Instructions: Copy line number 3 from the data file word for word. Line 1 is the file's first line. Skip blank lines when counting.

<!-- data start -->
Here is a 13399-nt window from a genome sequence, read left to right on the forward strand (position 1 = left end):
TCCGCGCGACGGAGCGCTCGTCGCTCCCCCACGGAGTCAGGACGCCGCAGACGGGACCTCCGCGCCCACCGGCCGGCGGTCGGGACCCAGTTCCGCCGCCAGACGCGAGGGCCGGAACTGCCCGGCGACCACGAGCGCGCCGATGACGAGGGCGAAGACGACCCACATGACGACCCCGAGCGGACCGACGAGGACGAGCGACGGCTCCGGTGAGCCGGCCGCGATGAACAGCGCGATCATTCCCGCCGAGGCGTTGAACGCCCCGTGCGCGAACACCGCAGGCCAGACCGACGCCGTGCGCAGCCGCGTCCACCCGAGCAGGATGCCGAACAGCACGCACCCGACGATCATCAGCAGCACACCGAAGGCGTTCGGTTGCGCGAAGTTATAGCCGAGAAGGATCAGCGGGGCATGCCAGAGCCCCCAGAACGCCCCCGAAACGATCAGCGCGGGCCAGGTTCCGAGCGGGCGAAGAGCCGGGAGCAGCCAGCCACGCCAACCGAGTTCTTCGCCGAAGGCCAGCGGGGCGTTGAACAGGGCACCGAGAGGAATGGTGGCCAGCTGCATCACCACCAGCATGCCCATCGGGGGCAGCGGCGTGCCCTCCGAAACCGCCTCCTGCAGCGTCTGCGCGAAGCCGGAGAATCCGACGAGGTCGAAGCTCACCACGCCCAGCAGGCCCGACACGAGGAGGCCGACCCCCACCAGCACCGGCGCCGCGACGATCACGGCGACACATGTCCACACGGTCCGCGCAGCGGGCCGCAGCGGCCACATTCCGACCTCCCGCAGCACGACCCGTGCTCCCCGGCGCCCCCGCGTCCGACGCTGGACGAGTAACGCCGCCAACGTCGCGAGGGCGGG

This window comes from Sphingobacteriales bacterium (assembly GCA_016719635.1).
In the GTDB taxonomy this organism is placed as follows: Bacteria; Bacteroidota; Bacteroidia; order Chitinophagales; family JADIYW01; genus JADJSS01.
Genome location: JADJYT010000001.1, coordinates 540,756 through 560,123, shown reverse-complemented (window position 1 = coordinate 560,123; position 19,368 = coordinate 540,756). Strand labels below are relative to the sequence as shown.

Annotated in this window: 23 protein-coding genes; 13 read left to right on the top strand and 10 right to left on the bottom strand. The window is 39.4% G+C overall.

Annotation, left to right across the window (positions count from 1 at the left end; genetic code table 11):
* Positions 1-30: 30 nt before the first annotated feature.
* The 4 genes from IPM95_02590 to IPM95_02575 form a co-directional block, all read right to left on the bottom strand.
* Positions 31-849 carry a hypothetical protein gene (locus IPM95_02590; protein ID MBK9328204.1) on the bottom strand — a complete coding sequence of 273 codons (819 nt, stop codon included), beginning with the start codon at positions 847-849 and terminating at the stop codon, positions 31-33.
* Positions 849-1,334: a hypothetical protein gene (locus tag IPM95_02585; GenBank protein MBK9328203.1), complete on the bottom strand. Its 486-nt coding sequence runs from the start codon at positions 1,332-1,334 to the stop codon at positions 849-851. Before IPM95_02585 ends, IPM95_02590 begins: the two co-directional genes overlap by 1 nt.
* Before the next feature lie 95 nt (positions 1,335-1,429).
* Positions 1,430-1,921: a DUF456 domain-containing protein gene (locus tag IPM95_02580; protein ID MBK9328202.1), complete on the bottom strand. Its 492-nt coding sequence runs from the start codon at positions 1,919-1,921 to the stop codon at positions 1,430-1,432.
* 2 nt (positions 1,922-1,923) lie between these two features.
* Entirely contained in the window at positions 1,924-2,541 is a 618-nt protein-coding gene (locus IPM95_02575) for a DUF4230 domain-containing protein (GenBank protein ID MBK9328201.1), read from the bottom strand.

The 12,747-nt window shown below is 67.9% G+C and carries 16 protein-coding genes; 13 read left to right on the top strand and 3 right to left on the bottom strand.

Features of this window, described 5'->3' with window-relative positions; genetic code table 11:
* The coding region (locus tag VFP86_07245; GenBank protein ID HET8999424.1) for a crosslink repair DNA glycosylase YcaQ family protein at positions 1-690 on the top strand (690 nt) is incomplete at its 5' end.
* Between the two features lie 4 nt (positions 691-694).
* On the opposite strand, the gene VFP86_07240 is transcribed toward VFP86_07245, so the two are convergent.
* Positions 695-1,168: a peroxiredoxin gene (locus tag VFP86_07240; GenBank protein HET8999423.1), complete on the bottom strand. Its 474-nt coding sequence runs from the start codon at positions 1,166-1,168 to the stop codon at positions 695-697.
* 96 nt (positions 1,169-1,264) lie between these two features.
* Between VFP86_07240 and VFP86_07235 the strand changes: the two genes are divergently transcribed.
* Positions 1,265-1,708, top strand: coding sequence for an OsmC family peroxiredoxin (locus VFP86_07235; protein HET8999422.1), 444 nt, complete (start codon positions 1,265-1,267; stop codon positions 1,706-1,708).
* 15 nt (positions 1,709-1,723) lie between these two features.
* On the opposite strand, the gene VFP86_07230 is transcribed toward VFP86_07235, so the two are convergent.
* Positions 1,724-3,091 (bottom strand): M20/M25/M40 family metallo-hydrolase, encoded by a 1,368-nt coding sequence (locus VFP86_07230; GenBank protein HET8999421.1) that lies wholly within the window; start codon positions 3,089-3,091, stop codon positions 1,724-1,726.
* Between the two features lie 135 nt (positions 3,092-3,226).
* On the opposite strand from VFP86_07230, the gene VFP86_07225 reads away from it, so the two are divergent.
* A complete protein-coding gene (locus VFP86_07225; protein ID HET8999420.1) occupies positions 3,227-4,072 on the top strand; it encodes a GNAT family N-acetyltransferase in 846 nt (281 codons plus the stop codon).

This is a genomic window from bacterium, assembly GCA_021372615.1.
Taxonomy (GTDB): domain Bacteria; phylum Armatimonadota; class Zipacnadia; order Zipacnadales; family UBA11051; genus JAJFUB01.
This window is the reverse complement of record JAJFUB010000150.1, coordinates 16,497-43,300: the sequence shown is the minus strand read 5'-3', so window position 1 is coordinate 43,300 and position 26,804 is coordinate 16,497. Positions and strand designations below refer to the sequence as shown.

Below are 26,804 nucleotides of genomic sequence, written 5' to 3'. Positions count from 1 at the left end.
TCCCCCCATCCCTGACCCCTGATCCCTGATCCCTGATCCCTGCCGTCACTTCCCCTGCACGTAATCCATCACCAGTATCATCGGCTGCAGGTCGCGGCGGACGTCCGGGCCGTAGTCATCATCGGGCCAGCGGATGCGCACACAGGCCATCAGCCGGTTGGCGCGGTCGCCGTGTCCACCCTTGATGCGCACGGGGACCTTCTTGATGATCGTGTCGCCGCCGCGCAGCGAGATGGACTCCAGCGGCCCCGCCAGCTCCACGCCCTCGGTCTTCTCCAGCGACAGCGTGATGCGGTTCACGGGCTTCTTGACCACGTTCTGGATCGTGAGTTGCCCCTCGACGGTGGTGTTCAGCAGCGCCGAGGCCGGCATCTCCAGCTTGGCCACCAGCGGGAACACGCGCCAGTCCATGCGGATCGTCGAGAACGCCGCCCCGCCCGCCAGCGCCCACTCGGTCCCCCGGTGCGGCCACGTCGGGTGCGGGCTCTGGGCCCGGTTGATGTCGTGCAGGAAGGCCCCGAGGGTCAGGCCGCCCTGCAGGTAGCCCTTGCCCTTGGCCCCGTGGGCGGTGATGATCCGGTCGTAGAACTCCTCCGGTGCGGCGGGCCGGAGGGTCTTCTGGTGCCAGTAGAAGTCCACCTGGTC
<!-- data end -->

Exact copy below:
This window comes from Sphingobacteriales bacterium (assembly GCA_016719635.1).